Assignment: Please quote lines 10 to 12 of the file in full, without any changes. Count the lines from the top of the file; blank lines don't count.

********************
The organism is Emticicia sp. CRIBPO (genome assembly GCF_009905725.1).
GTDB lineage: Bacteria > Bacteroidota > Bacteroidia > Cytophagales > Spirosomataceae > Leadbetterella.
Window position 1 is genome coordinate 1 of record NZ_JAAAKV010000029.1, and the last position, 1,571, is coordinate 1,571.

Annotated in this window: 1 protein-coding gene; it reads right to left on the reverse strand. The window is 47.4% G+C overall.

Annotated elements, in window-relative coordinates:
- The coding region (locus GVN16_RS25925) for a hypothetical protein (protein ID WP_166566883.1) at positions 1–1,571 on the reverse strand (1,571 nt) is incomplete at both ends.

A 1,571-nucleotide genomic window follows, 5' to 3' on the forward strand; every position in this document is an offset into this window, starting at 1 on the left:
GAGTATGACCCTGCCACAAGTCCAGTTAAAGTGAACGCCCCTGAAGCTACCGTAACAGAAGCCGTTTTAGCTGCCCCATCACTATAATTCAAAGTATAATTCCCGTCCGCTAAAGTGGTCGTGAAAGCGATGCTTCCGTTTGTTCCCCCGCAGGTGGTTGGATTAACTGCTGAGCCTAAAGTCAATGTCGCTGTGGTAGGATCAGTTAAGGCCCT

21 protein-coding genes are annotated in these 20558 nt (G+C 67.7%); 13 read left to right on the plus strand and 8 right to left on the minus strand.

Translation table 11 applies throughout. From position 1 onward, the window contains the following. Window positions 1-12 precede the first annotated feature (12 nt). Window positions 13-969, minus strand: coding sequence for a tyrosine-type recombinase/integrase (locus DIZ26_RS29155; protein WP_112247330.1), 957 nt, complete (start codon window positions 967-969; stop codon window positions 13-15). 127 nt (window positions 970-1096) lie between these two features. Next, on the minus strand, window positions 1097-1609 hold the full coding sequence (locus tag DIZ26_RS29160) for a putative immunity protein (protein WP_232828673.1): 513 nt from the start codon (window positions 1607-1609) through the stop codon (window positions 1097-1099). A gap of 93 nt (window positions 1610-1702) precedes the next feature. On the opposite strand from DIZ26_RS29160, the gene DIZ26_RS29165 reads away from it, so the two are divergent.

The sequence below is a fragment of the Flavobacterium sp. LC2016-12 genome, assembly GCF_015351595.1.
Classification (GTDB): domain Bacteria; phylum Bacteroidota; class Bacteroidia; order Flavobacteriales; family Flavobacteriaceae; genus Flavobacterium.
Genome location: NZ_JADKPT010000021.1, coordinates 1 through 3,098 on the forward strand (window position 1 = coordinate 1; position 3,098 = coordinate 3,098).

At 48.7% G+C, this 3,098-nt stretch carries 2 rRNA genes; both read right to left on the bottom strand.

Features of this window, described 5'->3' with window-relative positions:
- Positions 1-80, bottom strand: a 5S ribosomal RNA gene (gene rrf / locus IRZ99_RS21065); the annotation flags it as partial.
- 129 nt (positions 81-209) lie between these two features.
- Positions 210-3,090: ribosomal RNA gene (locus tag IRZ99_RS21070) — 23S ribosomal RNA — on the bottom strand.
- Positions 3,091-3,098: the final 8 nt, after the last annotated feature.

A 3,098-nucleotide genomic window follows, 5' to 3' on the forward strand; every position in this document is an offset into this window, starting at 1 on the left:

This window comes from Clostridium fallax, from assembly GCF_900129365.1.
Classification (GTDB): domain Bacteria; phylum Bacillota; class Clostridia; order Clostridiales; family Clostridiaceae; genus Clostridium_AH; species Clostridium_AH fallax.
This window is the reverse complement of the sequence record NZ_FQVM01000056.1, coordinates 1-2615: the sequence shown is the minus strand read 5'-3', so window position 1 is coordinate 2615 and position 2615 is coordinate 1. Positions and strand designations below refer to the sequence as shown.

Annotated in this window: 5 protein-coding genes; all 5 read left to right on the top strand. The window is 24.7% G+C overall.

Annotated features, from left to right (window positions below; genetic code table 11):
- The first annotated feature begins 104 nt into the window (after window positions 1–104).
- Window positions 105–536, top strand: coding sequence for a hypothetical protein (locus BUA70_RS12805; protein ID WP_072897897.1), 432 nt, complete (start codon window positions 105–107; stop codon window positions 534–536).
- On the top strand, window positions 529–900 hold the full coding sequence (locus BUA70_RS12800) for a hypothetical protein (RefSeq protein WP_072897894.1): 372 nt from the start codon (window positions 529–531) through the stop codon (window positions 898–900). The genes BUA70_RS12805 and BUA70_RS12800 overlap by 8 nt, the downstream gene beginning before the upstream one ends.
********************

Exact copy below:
Translation table 11 applies throughout. From position 1 onward, the window contains the following. Window positions 1-12 precede the first annotated feature (12 nt). Window positions 13-969, minus strand: coding sequence for a tyrosine-type recombinase/integrase (locus DIZ26_RS29155; protein WP_112247330.1), 957 nt, complete (start codon window positions 967-969; stop codon window positions 13-15). 127 nt (window positions 970-1096) lie between these two features. Next, on the minus strand, window positions 1097-1609 hold the full coding sequence (locus tag DIZ26_RS29160) for a putative immunity protein (protein WP_232828673.1): 513 nt from the start codon (window positions 1607-1609) through the stop codon (window positions 1097-1099). A gap of 93 nt (window positions 1610-1702) precedes the next feature. On the opposite strand from DIZ26_RS29160, the gene DIZ26_RS29165 reads away from it, so the two are divergent.

The sequence below is a fragment of the Flavobacterium sp. LC2016-12 genome, assembly GCF_015351595.1.
Classification (GTDB): domain Bacteria; phylum Bacteroidota; class Bacteroidia; order Flavobacteriales; family Flavobacteriaceae; genus Flavobacterium.